For my third-year thesis, to do a waste-audit review, I would come here on holidays. I switched to UBC for my final year, then sold silk-screen T-shirts, worked as a landscaper and a lift assistant, and did the environmental work on days off.

In 1997, Whistler and Blackcomb came together. I said, ‘I will save you enough money on garbage collection to justify the position.’ At the time, we were the only municipality to pay by volume so the first thing I did was to buy compactors. That saved our truck traffic by 70 per cent.

One of the VPs has a story about me coming to them and saying, ‘Hi, I am Allana and I need $250,000.’ And they are like, ‘Sorry, who are you?’ I was so young, and a woman, meeting all these [waste-management] guys. I remember being in a meeting and saying, ‘You have to talk to me, because I have the money.’

At the time, it was business versus environment. The key, initially, was to prove the business case, which gave me the cred to stay. We did it with waste – reduced the bill by almost half, then put in the recycling program. They asked how the program is going. I said, ‘Good … really good.’ That’s when I learned to measure everything.

I don’t have to go into a meeting and talk about climate change now. We’re been through the era of why, and now we’re long into the how. There are amazing, brilliant people here who figure out things that haven’t been done before.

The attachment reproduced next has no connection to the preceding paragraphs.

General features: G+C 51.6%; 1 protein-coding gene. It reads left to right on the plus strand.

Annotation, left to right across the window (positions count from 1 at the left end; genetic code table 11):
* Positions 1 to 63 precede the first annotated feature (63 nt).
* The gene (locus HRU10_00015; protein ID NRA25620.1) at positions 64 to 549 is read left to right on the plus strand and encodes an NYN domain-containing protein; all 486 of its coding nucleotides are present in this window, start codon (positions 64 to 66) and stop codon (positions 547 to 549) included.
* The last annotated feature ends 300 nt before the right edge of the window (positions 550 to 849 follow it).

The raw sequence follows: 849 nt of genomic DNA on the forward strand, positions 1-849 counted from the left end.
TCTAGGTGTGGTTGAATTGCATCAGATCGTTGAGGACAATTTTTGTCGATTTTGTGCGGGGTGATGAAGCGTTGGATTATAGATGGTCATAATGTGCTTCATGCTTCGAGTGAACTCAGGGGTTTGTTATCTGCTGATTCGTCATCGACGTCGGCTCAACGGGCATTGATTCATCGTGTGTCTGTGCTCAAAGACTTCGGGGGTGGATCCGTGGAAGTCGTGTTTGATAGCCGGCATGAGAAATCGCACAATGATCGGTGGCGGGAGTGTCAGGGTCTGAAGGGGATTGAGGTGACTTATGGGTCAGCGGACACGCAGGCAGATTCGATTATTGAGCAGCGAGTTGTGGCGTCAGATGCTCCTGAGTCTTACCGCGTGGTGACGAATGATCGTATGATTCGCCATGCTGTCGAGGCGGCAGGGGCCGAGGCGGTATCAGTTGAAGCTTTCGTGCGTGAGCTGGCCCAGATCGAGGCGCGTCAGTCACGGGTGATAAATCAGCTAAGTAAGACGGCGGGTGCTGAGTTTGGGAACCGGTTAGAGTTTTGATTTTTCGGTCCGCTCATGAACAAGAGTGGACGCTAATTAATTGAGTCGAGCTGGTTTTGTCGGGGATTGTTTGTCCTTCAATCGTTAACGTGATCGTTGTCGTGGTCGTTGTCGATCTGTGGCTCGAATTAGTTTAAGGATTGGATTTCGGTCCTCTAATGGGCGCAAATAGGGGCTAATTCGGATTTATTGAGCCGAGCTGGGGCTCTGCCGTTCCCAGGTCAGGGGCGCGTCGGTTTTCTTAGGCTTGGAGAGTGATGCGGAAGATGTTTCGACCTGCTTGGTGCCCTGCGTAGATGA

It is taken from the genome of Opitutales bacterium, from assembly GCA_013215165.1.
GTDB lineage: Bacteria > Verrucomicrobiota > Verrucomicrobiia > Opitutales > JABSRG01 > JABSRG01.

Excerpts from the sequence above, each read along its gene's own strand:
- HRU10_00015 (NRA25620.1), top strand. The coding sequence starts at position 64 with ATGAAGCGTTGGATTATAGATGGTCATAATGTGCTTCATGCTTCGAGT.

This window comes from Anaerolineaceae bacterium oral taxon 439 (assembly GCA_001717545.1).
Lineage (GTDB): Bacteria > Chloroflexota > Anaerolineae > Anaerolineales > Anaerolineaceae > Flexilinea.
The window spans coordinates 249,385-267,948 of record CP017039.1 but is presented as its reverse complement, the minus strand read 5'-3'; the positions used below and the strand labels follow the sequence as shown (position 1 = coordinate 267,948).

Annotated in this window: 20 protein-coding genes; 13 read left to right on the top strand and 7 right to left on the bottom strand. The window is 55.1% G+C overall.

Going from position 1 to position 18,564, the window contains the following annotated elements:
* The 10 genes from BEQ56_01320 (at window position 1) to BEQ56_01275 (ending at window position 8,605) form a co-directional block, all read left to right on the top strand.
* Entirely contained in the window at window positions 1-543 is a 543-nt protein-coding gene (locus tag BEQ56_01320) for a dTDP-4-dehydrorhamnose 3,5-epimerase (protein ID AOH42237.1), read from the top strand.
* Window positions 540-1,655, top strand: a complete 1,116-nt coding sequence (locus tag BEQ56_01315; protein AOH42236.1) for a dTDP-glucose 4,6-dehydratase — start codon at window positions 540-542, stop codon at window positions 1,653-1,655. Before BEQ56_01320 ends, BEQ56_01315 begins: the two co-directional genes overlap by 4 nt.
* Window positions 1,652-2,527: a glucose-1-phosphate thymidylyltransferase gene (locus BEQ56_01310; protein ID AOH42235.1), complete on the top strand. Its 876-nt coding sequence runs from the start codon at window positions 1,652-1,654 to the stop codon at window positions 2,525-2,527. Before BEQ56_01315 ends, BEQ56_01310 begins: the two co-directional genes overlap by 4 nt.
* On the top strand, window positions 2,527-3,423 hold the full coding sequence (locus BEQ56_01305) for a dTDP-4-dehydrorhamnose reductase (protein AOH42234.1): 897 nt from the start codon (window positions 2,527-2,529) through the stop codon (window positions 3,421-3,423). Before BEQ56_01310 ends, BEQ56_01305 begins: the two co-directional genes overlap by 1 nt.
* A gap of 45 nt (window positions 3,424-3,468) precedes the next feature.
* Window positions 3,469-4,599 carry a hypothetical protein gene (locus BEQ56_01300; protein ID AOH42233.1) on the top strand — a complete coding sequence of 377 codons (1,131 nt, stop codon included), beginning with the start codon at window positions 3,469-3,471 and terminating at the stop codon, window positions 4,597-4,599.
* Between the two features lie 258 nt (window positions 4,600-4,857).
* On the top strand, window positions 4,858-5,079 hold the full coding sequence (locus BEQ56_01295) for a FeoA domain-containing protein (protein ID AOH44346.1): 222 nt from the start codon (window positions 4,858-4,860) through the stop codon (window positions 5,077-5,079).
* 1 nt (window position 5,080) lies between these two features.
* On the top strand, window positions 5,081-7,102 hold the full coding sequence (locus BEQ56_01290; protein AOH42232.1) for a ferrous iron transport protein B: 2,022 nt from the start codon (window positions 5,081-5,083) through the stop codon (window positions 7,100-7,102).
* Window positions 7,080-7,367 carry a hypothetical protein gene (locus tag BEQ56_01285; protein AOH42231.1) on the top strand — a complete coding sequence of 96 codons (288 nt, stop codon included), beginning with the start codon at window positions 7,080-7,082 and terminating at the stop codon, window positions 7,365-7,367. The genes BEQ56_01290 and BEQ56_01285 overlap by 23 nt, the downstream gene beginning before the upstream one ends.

Whistler is a forward-looking community – very green, and you work with people who love to be outside. The solutions team – they’re skiers and mountain bikers, raising their kids here. We have a lot of things going for us in terms of people being on board.

Some people think we’re a bunch of ski bums. I mean, I love the mountains, and like that we can come to work in blue jeans. But the people have kept me here for 20 years. The culture is all about striving to be the best, always willing to help each other out.

We like to try new technologies. We like to take a problem and attack it. The culture of the organization is just ‘go’ and now they are going toward the sustainability agenda. I don’t ever feel not motivated. I am surrounded every day by people who are so keen.

Most of [the job] is energy management – to reduce what we consume, be it electrical, natural gas or [other] fuel. We are looking at clean tech as well but demand-side management is less expensive. It makes sense to start there. So we started putting in solar panels, and optimizing what we have.

You have to find the common ground. If I am doing a lighting project, I want to save energy and make your space look beautiful. I took a lighting design [course], so I am not just considering the wattage, but also what it looks like. If it’s beautiful and we’re saving energy, everybody is happy.

I have a hard time letting people do things for me. You can’t grow a program indefinitely. You have to get help at some point. I’ve gotten better at [delegating], and the results are awesome.

Less energy is less work, and less work is less maintenance. It’s all about alignment.